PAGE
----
Hermione Lee


Born
in Winchester, The United Kingdom
February 29, 1948

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Hermione Lee grew up in London and was educated at Oxford. She began her academic career as a lecturer at the College of William & Mary in Williamsburg, Va (Instructor, 1970-1971) and at Liverpool University (Lecturer, 1971-1977). She taught at the University of York from 1977, where over twenty years she was Lecturer, Senior Lecturer, Reader, and Professor of English Literature. From 1998-2008 she was the Goldsmiths' Chair of English Literature and Fellow of New College at the University of Oxford. In 2008 Lee was elected President of Wolfson College, University of Oxford.

Lee is a Fellow of the Royal Society of Literature, a Fellow of the British Academy and of the American Academy of Arts and Sciences, and an Honorary Fellow of St Hil
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“A self that goes on changing is a self that goes on living': so too with the biography of that self. And just as lives don't stay still, so life-writing can't be fixed and finalised. Our ideas are shifting about what can be said, our knowledge of human character is changing. The biographer has to pioneer, going 'ahead of the rest of us, like the miner's canary, testing the atmosphere, detecting falsity, unreality, and the presence of obsolete conventions'. So, 'There are some stories which have to be retold by each generation'. She is talking about the story of Shelley, but she could be talking about her own life-story. (Virginia Woolf, p. 11)”
Hermione Lee, Virginia Woolf

“Johnson argued that the most truthful life-writing is when ‘the writer tells his own story’, since only he knows the whole truth about himself. (He does not use the word ‘autobiography’, which only came into circulation in the early 19th century.) Those who write about another may want to over-praise him or ‘aggravate his infamy’; those who write about themselves, he says – optimistically – have no ‘motive to falsehood’ except ‘self-love’, and we are all on the watch for that.”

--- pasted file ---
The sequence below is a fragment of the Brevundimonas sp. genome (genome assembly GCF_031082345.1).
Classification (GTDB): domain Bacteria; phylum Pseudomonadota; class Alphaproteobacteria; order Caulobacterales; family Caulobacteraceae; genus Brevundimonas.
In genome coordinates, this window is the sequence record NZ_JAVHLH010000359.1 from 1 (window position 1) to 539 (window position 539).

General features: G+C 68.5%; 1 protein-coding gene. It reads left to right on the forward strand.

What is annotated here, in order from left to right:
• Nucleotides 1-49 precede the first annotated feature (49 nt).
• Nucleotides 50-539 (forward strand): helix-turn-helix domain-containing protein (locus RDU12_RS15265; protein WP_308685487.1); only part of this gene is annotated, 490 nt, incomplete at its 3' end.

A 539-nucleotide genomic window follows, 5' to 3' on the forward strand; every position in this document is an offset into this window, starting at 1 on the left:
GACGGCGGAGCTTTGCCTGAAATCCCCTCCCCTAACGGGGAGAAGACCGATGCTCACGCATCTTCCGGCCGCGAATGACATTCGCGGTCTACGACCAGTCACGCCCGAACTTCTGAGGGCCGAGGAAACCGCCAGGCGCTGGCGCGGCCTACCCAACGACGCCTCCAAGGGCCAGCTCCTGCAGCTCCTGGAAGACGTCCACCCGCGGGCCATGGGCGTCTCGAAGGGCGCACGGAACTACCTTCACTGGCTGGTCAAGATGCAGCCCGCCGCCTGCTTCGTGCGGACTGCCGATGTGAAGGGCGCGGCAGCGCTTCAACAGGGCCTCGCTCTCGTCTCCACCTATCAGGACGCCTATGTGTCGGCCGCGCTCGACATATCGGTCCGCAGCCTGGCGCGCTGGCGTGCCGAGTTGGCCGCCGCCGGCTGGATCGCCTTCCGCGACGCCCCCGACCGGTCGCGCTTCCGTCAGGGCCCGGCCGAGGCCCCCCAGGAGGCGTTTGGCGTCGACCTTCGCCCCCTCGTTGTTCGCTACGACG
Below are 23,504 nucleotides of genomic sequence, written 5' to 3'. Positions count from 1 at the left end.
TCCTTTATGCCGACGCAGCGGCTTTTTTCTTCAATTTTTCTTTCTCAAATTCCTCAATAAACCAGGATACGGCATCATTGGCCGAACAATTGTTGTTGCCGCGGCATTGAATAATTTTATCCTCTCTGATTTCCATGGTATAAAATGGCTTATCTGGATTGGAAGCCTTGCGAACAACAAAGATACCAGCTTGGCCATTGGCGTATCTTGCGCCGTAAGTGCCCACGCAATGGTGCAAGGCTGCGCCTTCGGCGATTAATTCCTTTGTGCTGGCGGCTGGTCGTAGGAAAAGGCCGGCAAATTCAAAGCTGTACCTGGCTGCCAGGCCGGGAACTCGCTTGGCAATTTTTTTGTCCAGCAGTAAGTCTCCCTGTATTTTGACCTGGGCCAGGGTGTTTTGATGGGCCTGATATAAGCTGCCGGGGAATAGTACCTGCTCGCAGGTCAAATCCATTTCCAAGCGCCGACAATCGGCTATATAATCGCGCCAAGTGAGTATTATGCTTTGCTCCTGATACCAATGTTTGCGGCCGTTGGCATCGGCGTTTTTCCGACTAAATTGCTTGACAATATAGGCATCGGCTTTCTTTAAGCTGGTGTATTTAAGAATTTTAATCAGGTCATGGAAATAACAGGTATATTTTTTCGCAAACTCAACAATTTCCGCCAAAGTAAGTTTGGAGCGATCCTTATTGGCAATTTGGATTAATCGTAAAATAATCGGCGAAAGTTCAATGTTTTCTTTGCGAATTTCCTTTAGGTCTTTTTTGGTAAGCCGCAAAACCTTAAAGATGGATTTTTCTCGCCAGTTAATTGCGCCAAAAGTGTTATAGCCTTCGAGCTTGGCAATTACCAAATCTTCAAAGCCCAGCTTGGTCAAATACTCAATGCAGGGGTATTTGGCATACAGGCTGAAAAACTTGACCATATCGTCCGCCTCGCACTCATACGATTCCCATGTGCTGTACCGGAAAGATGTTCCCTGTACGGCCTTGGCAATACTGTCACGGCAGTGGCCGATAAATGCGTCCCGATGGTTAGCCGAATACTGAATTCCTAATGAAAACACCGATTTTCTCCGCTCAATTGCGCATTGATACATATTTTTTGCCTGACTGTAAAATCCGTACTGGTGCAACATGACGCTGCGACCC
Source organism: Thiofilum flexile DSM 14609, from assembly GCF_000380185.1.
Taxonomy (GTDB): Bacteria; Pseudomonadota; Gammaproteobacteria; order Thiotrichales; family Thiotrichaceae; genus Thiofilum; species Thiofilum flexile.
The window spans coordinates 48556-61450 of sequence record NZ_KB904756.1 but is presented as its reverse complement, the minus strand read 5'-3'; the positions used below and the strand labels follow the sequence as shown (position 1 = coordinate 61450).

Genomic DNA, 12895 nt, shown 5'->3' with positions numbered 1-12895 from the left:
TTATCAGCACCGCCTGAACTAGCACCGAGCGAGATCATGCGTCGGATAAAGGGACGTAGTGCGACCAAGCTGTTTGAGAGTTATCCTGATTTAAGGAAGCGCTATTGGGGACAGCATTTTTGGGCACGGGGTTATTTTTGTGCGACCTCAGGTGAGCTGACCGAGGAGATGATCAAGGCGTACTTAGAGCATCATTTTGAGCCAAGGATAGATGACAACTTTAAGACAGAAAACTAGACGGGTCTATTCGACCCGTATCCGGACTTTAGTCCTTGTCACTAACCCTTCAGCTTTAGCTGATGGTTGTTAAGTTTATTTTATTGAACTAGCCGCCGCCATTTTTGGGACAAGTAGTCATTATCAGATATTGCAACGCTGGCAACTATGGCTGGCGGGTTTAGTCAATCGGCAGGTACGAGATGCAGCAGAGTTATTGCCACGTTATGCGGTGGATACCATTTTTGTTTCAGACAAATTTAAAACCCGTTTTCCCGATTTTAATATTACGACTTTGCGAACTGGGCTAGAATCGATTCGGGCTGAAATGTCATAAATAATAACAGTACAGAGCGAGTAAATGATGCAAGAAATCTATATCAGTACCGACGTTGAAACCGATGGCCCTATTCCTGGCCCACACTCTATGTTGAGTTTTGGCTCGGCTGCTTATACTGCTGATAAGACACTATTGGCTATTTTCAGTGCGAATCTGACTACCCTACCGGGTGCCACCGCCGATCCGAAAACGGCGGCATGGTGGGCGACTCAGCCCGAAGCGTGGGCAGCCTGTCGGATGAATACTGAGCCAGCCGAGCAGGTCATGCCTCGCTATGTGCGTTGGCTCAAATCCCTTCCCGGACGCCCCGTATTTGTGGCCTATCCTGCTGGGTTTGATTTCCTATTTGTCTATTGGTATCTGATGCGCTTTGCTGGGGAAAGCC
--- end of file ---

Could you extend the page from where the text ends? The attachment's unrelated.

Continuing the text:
Hermione Lee, Biography: A Very Short Introduction

“In Downhill All the Way, Leonard remembers them returning from an evening spent with Vanessa in her studio in Fitzroy Street. (This was in 1930.)A drunk woman was being abused by two passers-by and was then accosted by a policeman who seemed to Leonard to be ‘deliberately trying to goad her into doing something which would justify an arrest’. He lost his temper, challenged the policeman in front of a small crowd, and made him let the woman go. What Leonard omitted to mention in his reminiscence was that he and Virginia had been to a fancy-dress party for Angelica’s eleventh birthday. Virginia was dressed as a (‘mad’) March Hare, with a pair of hare’s ears and paws. Roger Fry, at the party, had been a wonderfully characterful White Knight. And Leonard was ‘wearing a green baize apron and a pair of chisels as the Carpenter’. But as he tackled the policeman (‘Why dont you go for the men who began it? My name’s Woolf, and I can take my oath the woman’s not to blame’), ‘holding his apron and chisel in one hand’,114 he forgot all about his comical fancy-dress in his anger and his determination to see justice done.”
Hermione Lee, Virginia Woolf

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